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Remembering the Night a German Bomber Crash-landed in Kennington

This year marks the 80th anniversary of a Second Word War German bomber crash-landing near the mound on Spearpoint Recreation Ground. What is remarkable about the incident is the kind generosity shown by the residents of Kennington to the German airmen. Now, 80 years later, the Kennington residents have proudly unveiled a new plaque to remember this occasion.

Pictured below from left to right: Philippa Seager, Cllr Matthew Forest, Peter Rainer, Robin Britcher, Chris Morley and Alan Dean © Ellie Crook.

Philippa Seager, Matthew Forest, Robin Britsher, Chris Morley and Alan Dean (c) Ellie Crook

Among those at the plaque unveiling were: Cllr Matthew Forest, Ashford Borough Council's Twinning Champion; Philippa Seager, Secretary of Ashford Twinning Association; Peter Rainer, who was one of the first people on the scene when the plane crashed; Robin Britcher, author of ‘Kennington at War 1939-1948’; Chris Morley, Kennington Community Forum member; and Alan Dean, Chairman of Kennington Community Council.

Alan Dean said: “This is a remarkable story of local residents, at the height of war, showing a humane response to rescue and care for young men in peril. I am so glad the council agreed to respond to the proposal for a plaque and that it could be erected with one of the original witnesses, Peter Rainer, here to see it.”

Pictured below: the plaque that was unveiled at Spearpoint Recreation Ground © Ellie Crook.

The plaque that was unveiled at Spearpoint Recreation Ground © Ellie Crook.

A Heinkel He-111 crash-landed on what is now Spearpoint Recreation Ground at 12.45am on 11 May 1941. The German bomber had left Lille, France, two hours earlier to attack the London docks. It turned out to be the heaviest and most devastating raid on London during the blitz.

Richard Furthmann, a German who was born in London, piloted the Heinkel He-111 No. 3976. The bomber had dropped its 1,000lb bomb and incendiaries over Stepney and was returning to France when a Spitfire flown by Roger Boulding attacked it.

Boulding made six attacks, knocking out the Heinkel’s port engine and damaging the starboard engine.  Furthmann dived down to 150ft. to try to escape the Spitfire but was forced to make a belly landing in the field then used for grazing animals.  When the bomber crash-landed one wing demolished a fence at the end of the garden belonging to air raid warden Frank Field of Church Road.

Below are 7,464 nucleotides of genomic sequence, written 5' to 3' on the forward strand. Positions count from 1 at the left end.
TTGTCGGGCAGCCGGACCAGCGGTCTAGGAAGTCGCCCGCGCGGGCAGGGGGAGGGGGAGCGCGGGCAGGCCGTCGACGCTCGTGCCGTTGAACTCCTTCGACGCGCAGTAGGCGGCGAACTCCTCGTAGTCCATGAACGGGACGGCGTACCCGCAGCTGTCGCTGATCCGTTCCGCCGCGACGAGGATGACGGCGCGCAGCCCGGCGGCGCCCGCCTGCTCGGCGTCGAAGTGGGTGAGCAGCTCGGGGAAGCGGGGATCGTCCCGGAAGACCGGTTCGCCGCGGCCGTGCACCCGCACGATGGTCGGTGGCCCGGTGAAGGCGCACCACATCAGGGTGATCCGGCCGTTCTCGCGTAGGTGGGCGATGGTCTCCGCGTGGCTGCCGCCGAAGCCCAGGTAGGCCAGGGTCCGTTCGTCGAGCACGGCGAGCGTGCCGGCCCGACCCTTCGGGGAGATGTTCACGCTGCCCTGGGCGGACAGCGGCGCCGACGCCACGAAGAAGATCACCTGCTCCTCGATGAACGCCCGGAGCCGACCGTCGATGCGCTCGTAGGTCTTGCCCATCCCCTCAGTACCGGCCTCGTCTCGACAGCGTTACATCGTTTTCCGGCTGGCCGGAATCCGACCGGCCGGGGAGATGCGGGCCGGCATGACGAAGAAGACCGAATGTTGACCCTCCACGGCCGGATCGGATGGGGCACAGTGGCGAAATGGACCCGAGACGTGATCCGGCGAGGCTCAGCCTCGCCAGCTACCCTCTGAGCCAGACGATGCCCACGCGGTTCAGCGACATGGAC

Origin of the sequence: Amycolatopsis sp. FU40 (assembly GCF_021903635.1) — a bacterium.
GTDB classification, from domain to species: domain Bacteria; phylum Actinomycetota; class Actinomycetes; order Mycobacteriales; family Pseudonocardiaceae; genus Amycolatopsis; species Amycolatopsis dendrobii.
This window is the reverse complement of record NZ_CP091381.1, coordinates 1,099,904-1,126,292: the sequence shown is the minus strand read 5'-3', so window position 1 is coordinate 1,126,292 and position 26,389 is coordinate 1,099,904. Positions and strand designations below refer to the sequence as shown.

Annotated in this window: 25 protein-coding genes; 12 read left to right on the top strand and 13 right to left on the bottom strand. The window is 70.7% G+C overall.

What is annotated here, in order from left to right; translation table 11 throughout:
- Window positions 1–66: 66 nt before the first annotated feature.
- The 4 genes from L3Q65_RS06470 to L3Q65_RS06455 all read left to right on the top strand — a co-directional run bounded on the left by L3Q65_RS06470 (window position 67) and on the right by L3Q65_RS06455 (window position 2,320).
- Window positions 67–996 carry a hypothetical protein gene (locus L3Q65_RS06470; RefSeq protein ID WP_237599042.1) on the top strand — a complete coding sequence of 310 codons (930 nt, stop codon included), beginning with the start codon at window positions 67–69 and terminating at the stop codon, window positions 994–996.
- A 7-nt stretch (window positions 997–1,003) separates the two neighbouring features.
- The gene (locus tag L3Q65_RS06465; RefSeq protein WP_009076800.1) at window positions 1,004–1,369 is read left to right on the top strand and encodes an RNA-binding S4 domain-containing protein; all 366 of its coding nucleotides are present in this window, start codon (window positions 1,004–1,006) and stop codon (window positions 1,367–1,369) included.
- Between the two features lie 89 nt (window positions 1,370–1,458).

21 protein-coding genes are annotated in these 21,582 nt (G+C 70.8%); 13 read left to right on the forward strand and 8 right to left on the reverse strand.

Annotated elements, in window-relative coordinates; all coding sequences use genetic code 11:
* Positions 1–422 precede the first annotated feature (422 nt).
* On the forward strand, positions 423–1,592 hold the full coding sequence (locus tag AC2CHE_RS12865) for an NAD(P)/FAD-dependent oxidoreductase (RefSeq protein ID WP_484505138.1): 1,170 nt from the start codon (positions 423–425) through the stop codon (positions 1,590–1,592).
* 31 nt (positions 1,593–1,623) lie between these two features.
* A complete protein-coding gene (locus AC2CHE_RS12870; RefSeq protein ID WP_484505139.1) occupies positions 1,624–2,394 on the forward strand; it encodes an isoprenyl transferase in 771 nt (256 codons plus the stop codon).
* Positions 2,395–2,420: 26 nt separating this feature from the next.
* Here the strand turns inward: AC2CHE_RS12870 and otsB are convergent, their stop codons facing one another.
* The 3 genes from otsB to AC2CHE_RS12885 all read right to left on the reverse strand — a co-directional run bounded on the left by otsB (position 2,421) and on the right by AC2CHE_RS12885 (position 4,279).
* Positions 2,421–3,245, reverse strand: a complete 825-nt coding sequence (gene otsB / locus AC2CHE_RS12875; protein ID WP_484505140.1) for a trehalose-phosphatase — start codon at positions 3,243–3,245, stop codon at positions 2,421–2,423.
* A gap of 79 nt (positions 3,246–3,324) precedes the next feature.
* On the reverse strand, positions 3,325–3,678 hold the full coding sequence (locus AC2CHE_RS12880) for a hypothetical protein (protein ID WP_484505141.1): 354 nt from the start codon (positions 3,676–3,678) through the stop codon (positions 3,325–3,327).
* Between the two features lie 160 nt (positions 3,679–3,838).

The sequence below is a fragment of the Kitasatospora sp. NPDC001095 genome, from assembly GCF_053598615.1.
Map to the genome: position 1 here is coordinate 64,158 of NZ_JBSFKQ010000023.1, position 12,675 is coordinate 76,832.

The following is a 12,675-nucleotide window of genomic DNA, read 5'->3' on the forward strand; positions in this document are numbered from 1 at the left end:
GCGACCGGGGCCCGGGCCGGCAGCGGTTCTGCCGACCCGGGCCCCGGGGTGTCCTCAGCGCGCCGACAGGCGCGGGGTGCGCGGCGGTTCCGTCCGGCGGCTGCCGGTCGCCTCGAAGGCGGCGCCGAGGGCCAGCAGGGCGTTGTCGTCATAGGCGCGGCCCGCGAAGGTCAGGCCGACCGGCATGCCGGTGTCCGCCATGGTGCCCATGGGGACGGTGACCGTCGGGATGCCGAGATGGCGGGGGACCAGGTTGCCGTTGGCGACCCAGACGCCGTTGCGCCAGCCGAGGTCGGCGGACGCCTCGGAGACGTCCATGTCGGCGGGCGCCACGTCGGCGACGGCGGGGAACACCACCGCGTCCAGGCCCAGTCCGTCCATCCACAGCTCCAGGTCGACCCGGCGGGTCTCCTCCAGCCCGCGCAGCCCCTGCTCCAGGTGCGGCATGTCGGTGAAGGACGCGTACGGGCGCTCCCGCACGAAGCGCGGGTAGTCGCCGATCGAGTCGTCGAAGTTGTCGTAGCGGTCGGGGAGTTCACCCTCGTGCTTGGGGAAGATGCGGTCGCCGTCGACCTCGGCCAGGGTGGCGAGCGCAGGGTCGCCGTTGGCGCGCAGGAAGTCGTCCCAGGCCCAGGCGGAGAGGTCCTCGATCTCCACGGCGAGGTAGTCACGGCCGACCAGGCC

Pictured below: The Heinkel bomber that crash-landed on Spearpoint Recreation Ground in May 1941 © Robin Britcher.

The Heinkel bomber that crash-landed on Spearpoint Recreation Ground in May 1941 © Robin Britcher.

It is remarkable that, despite being at war with Germany, the good people of Kennington were quick to help the German airmen. Mr Field and Fred Huckstepp, who saw the plane pass his bedroom window, were quickly on the scene.  Mr. Huckstepp helped pilot Furthmann, whose back was broken, out through the cockpit window and laid him on the grass.

Charles Peters and his daughters, Joan and Joyce, soon arrived on the scene. The daughters went back home for pillows and blankets, and soon some local women arrived with a tray of teas and attended to the injured airmen.

Gunner Edgar Weber had broken both of his legs, Navigator Albert Hufenreuter had one broken leg, Radio Operator Karol Gerhardt and Flight Engineer Josef Berzbach were also injured, and Pilot Richard Furthmann died later in the ambulance before reaching hospital. The four surviving members of the crew recovered from their injuries and were sent to a prisoner of war camp in Canada.

The son of Navigator Albert Hufenreuter later said that: “My father was treated so well he couldn’t really believe his good fortune.”

In 1979, Albert Hufenreuter, who became an English teacher before ending his career as a headmaster of a school in Hamburg, returned to Kennington. He called on Peter Huckstepp, who was a teenager when he had helped the airmen, to thank him for saving his life. Peter and his wife invited Albert into their home and gave him a cup of tea. Albert told Peter how the raid was to be his squadron’s last mission before being posted to Russia, where he would likely not survive. Albert Hufenreuter also visited Mr and Mrs Field to apologise for demolishing their fence.

The events of 11 May 1941 are told by Peter Rainer in a YouTube video, ‘The Night a Heinkel Crashed in Kent’. It was made by Wildwood Media and produced by Robin Britcher, author of Kennington at War 1939-1945, and David Hebditch of Baby Art Kent/Portland Studios, Sandgate.

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